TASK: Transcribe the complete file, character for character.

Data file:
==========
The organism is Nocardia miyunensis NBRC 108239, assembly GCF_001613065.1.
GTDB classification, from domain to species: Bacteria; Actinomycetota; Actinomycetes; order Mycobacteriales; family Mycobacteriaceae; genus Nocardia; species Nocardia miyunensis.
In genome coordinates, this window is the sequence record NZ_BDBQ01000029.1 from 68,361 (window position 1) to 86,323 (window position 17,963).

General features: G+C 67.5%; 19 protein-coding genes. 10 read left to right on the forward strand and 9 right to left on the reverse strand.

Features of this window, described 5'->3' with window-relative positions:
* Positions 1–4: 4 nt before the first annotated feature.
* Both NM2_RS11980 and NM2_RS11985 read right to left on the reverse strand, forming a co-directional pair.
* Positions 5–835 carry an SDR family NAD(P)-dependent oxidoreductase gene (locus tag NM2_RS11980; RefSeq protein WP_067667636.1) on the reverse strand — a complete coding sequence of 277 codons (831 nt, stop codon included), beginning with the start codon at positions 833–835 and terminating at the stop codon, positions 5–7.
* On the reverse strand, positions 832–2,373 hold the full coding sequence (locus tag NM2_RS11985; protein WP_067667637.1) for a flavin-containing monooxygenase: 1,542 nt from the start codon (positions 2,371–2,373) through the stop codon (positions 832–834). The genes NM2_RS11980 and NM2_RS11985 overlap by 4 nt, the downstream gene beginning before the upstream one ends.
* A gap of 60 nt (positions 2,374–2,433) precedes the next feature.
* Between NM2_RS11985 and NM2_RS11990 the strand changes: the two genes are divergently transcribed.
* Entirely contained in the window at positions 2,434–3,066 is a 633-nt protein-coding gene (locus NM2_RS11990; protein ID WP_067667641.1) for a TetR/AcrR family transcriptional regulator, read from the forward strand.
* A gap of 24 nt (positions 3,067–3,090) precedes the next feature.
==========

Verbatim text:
The organism is Nocardia miyunensis NBRC 108239, assembly GCF_001613065.1.
GTDB classification, from domain to species: Bacteria; Actinomycetota; Actinomycetes; order Mycobacteriales; family Mycobacteriaceae; genus Nocardia; species Nocardia miyunensis.
In genome coordinates, this window is the sequence record NZ_BDBQ01000029.1 from 68,361 (window position 1) to 86,323 (window position 17,963).

General features: G+C 67.5%; 19 protein-coding genes. 10 read left to right on the forward strand and 9 right to left on the reverse strand.

Features of this window, described 5'->3' with window-relative positions:
* Positions 1–4: 4 nt before the first annotated feature.
* Both NM2_RS11980 and NM2_RS11985 read right to left on the reverse strand, forming a co-directional pair.
* Positions 5–835 carry an SDR family NAD(P)-dependent oxidoreductase gene (locus tag NM2_RS11980; RefSeq protein WP_067667636.1) on the reverse strand — a complete coding sequence of 277 codons (831 nt, stop codon included), beginning with the start codon at positions 833–835 and terminating at the stop codon, positions 5–7.
* On the reverse strand, positions 832–2,373 hold the full coding sequence (locus tag NM2_RS11985; protein WP_067667637.1) for a flavin-containing monooxygenase: 1,542 nt from the start codon (positions 2,371–2,373) through the stop codon (positions 832–834). The genes NM2_RS11980 and NM2_RS11985 overlap by 4 nt, the downstream gene beginning before the upstream one ends.
* A gap of 60 nt (positions 2,374–2,433) precedes the next feature.
* Between NM2_RS11985 and NM2_RS11990 the strand changes: the two genes are divergently transcribed.
* Entirely contained in the window at positions 2,434–3,066 is a 633-nt protein-coding gene (locus NM2_RS11990; protein ID WP_067667641.1) for a TetR/AcrR family transcriptional regulator, read from the forward strand.
* A gap of 24 nt (positions 3,067–3,090) precedes the next feature.